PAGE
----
The Panama Papers, a massive leak of secret financial data relating to the use of overseas tax havens, cast an uncomfortable spotlight on many political figures and world governments.
However, the 11.5 million documents contain few American names or corporations, leading some to speculate that the documents had been censored before release.
While Mossack Fonseca, the secretive “boutique” law firm that created the hundreds of offshore shell corporations revealed in the leak, may have simply served a primarily European clientele, there’s another reason that few American corporations have been found in the files: When a U.S. company wants to hide its earnings, it’s easier to create a tax shelter at home than to take its business abroad.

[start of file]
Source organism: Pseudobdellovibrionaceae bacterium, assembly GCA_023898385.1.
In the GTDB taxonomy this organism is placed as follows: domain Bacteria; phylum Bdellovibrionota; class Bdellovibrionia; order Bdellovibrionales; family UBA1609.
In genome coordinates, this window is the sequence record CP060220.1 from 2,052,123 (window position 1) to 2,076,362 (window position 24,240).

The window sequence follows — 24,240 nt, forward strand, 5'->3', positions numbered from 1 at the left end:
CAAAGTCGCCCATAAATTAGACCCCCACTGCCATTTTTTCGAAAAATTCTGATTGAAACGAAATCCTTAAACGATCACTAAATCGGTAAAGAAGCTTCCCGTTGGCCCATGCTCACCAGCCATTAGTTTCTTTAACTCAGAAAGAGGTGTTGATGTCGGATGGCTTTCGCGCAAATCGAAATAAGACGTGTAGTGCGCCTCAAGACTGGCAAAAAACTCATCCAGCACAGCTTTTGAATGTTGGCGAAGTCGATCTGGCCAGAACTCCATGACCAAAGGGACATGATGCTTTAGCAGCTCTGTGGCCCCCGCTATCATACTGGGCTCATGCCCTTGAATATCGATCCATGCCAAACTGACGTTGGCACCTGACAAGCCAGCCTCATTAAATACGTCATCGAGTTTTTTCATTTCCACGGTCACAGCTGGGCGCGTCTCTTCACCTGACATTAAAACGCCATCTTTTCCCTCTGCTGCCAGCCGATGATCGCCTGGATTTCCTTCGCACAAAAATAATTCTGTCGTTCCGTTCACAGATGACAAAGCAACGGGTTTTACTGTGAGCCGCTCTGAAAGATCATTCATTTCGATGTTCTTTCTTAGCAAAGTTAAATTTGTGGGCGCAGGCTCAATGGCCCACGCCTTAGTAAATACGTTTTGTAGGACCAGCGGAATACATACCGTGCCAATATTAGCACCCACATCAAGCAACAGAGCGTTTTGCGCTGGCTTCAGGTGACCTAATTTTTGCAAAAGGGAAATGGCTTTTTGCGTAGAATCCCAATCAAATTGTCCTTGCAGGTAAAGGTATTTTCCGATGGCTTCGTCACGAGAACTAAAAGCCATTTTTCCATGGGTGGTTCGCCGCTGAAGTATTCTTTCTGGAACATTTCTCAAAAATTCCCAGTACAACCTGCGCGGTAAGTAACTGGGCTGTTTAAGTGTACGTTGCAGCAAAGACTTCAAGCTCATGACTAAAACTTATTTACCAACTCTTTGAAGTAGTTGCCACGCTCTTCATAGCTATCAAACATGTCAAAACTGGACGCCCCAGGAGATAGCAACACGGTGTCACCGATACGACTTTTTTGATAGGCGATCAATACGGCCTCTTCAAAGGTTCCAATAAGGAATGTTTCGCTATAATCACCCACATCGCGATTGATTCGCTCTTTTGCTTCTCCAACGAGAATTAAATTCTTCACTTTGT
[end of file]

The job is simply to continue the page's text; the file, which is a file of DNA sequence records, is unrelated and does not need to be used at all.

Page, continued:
Several states, including Nevada, Delaware, and Wyoming, have corporate tax laws so lenient, they are effectively domestic tax havens. In these states, “it’s possible to create these shell corporations with virtually no questions asked,” said Matthew Gardner, executive director of the Institute on Taxation and Economic Policy, a Washington-based nonprofit, in a recent interview with The New York Times’ Patricia Cohen.
While shell corporations may have legal uses, they are most often used for “cloaking wrongdoing” from public and governmental scrutiny. Gardner described to Cohen that, “Aside from avoiding taxes, shell companies are routinely used by terrorist organizations to hide assets, by political donors to sidestep campaign finance laws and by criminals to launder money.”